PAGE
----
We review a wide range of absorbers based on patterned resistive sheets for use in mid-wave and long-wave infrared microbolometers. These structures range from wavelength selective dielectric coated Salisbury screens to patterned resistive sheets to stacked multi-spectral devices. For basic three color devices in the LWIR band we have designed and fabricated wavelength selective dielectric coated Salisbury screen (DSS) absorbers suitable for use in microbolometers. In order to produce wavelength selective narrowband absorption, the general design rules for DSS microbolometers show that the thickness of the air gap should be a half wavelength and the optical thickness of the dielectric support layer should be a quarter wavelength. This structure is also air gap tunable; i.e., by varying only air gap thickness, the center wavelength of the absorption curve is shifted. FTIR microscope measurements have been made on a number of the different devices demonstrating three color capability in the LWIR while maintain very high efficiency absorption. We have also shown that the use of a patterned resistive sheet consisting of a properly sized array of cross-shaped holes acts as a polarization independent frequency-selective absorber allowing a three-color system spanning the 7-14 micron band. For realistic metal layers the skin effect produces complex surface impedance that can be quite large in the LWIR band. We have shown that metal layers of thickness between one and three skin depths can act as the absorber layer, and have shown that thick metal layers can still produce excellent absorption in the LWIR. Holes in the dielectric support layer also reduce the thermal mass in the system without compromising spectral selectivity. Broadband designs using rectangular holes that produce substantially reduced thermal mass (over 50%) while maintaining efficient spectral absorption have also been found. Finally, we have considered multispectral stacked structures, including Jaumann absorbers and stacked dipole/slot patterned resistive sheets. These structures promise either two band (MWIR/LWIR) or two to three color LWIR in a multi-layer stacked pixel.
This paper describes the microfabrication process and characterization of wavelength selective germanium dielectric
supported microbolometers, which should be compatible with standard microbolometer fabrication processes. Here we
have demonstrated a micro fabricated robust germanium dielectric structure layer that replaces the usual silicon nitride
structural layer in microbolometers. The fabricated microbolometers consist of a chromium resistive sheet as an absorber
layer above an air-gap/germanium dielectric structure.
Past work has discussed infrared absorption using a patterned thin resistive sheet as the frequency-selective absorber for
use in wavelength-selective long wave infrared (LWIR) microbolometer focal planes arrays. These patterned resistive
sheets are essentially slot antennas formed in a lossy resistive ground plane layer placed a quarter-wavelength in front of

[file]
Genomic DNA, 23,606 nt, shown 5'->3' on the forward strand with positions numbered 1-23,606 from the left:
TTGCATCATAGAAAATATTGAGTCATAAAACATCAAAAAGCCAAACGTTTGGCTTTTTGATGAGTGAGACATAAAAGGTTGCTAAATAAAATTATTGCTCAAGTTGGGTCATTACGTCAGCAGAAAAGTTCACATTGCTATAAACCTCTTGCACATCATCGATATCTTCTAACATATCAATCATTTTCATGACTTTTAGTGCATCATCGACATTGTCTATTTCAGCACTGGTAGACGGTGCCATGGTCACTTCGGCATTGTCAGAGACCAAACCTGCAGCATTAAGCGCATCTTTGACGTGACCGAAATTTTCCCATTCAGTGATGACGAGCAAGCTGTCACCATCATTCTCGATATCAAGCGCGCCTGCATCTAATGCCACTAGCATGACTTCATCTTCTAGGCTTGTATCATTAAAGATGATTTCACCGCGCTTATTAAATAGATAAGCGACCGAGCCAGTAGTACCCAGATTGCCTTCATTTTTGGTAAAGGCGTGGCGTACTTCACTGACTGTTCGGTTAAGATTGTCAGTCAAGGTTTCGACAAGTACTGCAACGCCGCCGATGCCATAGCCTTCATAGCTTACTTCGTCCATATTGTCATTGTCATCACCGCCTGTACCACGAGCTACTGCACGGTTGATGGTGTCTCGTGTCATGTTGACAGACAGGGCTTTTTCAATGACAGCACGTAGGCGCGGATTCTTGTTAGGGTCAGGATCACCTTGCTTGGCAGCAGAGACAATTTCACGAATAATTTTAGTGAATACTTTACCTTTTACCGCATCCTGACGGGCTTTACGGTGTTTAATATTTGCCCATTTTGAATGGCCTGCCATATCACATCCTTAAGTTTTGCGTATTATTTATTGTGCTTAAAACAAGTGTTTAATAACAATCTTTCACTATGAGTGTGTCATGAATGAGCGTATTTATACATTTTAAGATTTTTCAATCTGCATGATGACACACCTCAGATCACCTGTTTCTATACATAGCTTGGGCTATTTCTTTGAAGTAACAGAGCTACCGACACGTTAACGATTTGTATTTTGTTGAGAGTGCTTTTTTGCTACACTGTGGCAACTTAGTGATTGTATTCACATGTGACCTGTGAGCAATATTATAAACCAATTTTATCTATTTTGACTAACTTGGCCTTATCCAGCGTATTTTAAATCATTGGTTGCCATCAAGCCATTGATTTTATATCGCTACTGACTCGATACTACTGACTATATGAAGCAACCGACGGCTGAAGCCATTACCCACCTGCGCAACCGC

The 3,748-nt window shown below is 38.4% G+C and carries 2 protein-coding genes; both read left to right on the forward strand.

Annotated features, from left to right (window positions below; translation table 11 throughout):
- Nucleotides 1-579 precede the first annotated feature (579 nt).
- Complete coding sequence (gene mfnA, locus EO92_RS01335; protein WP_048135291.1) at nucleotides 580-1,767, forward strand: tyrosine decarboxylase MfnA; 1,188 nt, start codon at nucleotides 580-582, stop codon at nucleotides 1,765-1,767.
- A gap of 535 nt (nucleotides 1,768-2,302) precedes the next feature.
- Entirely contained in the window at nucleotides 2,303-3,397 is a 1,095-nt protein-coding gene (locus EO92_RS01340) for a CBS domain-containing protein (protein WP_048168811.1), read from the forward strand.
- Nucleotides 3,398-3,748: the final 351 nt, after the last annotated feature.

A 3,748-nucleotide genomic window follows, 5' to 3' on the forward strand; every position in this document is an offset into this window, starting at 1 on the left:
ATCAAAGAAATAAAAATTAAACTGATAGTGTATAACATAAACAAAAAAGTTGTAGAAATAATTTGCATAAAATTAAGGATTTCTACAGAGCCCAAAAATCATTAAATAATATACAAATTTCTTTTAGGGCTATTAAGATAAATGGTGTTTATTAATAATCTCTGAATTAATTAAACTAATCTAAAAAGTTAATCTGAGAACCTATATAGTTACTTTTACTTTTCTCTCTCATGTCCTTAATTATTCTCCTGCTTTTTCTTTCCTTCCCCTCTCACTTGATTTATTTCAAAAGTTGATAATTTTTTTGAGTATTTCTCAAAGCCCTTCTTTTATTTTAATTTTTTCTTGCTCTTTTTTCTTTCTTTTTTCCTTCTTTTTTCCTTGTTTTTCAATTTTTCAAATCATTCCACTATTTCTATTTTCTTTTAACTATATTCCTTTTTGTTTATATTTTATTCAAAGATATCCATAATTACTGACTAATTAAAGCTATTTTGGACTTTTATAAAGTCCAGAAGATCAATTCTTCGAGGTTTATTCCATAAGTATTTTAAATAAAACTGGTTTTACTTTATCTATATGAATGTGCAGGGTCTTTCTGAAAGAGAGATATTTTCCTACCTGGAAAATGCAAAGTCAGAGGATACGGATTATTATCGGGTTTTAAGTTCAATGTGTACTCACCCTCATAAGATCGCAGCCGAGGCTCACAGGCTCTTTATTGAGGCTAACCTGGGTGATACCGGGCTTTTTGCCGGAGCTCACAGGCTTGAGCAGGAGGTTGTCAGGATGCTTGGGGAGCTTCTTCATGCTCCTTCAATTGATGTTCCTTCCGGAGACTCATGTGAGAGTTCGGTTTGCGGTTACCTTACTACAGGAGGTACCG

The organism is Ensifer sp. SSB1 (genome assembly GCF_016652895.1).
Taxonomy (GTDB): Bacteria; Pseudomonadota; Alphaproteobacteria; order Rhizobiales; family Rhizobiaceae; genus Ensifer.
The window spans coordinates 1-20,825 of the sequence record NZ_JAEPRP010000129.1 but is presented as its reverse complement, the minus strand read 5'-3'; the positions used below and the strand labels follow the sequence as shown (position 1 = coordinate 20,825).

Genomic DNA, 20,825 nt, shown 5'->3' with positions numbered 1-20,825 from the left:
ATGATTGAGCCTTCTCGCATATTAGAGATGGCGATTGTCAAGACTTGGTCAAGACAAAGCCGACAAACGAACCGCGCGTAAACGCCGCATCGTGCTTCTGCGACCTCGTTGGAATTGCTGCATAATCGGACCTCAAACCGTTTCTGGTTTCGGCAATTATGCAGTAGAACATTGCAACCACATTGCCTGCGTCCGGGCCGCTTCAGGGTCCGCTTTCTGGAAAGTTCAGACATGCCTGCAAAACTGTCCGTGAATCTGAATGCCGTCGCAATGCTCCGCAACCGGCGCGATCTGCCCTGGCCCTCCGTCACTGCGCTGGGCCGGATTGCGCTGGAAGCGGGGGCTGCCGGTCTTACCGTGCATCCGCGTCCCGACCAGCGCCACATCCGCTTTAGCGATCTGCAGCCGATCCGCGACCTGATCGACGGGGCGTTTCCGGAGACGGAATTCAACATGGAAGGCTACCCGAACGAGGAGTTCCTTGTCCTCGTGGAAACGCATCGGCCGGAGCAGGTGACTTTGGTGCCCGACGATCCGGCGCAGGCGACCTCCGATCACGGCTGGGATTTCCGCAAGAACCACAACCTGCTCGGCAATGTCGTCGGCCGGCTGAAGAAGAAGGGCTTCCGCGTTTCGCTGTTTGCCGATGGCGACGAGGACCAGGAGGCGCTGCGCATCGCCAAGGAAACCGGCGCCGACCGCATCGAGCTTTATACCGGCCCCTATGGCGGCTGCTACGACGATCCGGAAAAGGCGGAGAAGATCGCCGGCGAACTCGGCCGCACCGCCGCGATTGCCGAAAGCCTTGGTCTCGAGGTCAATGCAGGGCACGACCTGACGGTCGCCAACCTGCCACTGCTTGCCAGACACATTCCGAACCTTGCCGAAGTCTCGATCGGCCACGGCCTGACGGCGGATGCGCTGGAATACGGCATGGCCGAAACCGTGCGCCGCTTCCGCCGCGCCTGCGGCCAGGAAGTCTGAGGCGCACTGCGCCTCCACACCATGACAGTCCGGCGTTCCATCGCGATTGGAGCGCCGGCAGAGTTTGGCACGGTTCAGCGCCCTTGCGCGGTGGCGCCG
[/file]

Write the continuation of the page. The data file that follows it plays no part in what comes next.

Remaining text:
a mirror. Design studies have shown that for efficient IR absorption cross-shaped slots require a lossy sheet with the
optimized sheet resistance. For realistic metal layers, however, the skin effect produces a complex surface impedance
that can be quite large in the LWIR band. In this paper we consider metal layers of thickness between one and three skin
depths as the absorber layer instead of a thin resistive sheet layer, and show that the thick metal layers can still produce
excellent absorption in the LWIR.
The use of a cross-shaped patterned resistive sheet as an infrared-selective absorber, including the effects of a SiNx
mechanical support dielectric layer is discussed. These cross patterned resistive sheets are a modified form of classical
Salisbury Screens that utilize a resistive absorber layer placed a quarter-wavelength in front of a mirror. In comparison
with previously designed patterned resistive sheets that have only a single resistive layer with rectangular patterned
holes, here we consider a resistive absorber layer and a support dielectric layer with cross patterned holes through both
the resistive absorption layer and the support layer.
Several designs that could produce significant wavelength selectivity in micromachined microbolometers are reviewed.
These frequency selective surfaces can be achieved using stacks of dielectric coated resistive sheets or by replacing the
normal uniform absorbing sheet used in IR microbolometers with true microbolometers (i.e., bolometers that are much
smaller than the wavelength) combined with an antenna. Here we discuss dielectric coated designs that can substantially
improve the wavelength selectivity of microbolometers.
The use of a patterned resistive sheet acting as an infrared frequency-selective absorber is discussed. These patterned resistive sheets are a modified form of classical Salisbury Screens that utilize a resistive absorber layer placed a quarter-wavelength in front of a mirror. In contrast with previously designed planar antenna-coupled microbolometers that consist of both resistive and highly conductive metal strips (acting as antennas), the absorption layer in these structures involves a single resistive layer with patterned holes.
Multi-color narrow-band Salisbury Screen and Jaumann Absorbers using optimized thickness Si3N4 layers are designed that produce wavelength selectivity in 7~14μm wavelength band. The Jaumann Absorbers can be used as a vertically stacked pixel structure to save space and enhance resolution compared to frequency selective Salisbury Screens pixels lying in a common plane.